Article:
so far, this trial has done a good job establishing for the record what people heard and saw the night zimmerman shot martin. that's what all trials do at this stage of the game. that's all jurors know, they don't know who zimmerman is and who martin was. alicia stanley knows martin as the child she lost and raised him since age 3 in the home she shared with his dad until they separated before the shooting. she joins us exclusively tonight. >> so i don't think a lot of people know your story and relationship with trayvon. you were his stepmother for a long, long time. >> yes, for 14 years. >> 14 -- >> 14 and a half, 14 and a half years. >> how much role did you actually have in raising him? >> hands on. i mean, i've been with his father for 14 years. trayvon was about three when i
met his father, and ever since then, i mean, trayvon been in my life and i've been nothing more than a mother to him. you know, he was raised with my girls. i have two daughters, so -- >> he lived in your house? >> yes, he live in my house with me and his father and my girls, and trayvon wanted to live with us, and trayvon was at my house, in our home 85 to 95 -- 80% of the time. >> for -- what kind of a person was he? what do you want people to know about him? >> i want people to know that trayvon was a kind person. he loved people. he loved children, babies. before this happened, i really believe he would have been working with children, because he adored children, and just let
people know that he's not what the media make him out to be. like he was this thug. he wasn't that. >> are you watching the trial? >> i -- i'm not watching the trial. my -- >> why? >> it's -- it's hard for me. it -- i mean, to see and hear the things that led to his death, it's hard for me. i don't care to hear it. i don't care to hear that, i don't. >> so have you been involved in the run up to the trial at all? are you in contact with the family -- >> i -- at the beginning, you know, we had our differences and stuff like that, and it came to a point that me and tracy was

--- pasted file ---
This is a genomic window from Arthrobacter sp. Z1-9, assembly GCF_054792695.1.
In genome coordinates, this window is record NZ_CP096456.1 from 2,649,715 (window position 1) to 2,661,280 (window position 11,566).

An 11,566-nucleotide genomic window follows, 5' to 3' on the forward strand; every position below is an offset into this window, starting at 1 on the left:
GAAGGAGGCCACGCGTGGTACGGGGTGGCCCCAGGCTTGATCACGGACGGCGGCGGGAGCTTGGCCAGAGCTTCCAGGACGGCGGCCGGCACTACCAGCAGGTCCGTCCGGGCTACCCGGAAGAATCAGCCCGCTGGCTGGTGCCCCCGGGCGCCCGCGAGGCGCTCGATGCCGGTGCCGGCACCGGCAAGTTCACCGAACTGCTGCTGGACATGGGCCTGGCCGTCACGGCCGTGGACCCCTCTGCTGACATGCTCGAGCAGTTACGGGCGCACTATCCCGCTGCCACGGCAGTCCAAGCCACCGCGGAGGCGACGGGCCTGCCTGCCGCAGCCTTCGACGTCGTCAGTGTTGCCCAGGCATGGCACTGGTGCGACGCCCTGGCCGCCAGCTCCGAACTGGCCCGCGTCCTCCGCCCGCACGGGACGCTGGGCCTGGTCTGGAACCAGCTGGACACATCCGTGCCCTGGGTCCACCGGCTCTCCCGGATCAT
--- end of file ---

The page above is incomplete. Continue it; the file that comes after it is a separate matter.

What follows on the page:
communicating, but when -- tracy is trayvon's mother -- >> tracy is trayvon's father. and when the media saw it coming around, it was like he didn't want to talk to me anymore, and i asked him why, what did i do wrong and stuff like that? he's like you've done nothing wrong. i'm just busy and stuff like that, and i would tell him well, keep me informed on, you know, what is going on with the trial and stuff like that, and somehow we -- he just -- he just didn't anymore. but at first he was, and i guess it's something i said, someone -- or i think channel 10 maybe asked me when the last time i spoke to him and did i
know zimmerman was being let go or something like that and i respond to it by saying well, yes, tracy told me this, and that was it. so i don't know. he hasn't told me why he stopped communicating with me and telling me anything that was going on, so everything that i was finding out, i was finding out on the tv or through friends. and i would call him and ask him why he's not calling me, and he said well i was busy, you know, stuff like that, so. >> right now in the last couple days in the court a friend of trayvon's has been on the stand, the young woman. >> uh-huh. >> one of the things that she's said is that in the discussions she was having with trayvon before he was killed that he talked about george zimmerman and the terms he used. >> uh-huh. >> the cracker, that the defense is trying to make it sound like trayvon martin is introducing race into -- into this -- into this situation. is that something you think is
fair? >> no, it's not fair. it's because i mean, kids going to be kids, and we all been children. we've all done said things other children are saying or whatever. that was never taught in our home, and i never ever heard him use those words. >> do you have any doubt about what happened? >> i have no doubt that he didn't start that fight. he didn't start the fight. what i'm saying is that he did -- it was a fight. there's no doubt it was a fight, and zimmerman had to put his hands on him to cause that fight. he was defending his self-so for people to say he tried to kill him and he this and he that, i don't think anyone would have been standing somewhere in the dark and been approached by someone they don't know and then pushed around, and you're not going to defend yourself, and his friend stated it in her statement. he approached trayvon and trayvon asked him, you know, why you following me? >> do you believe race was a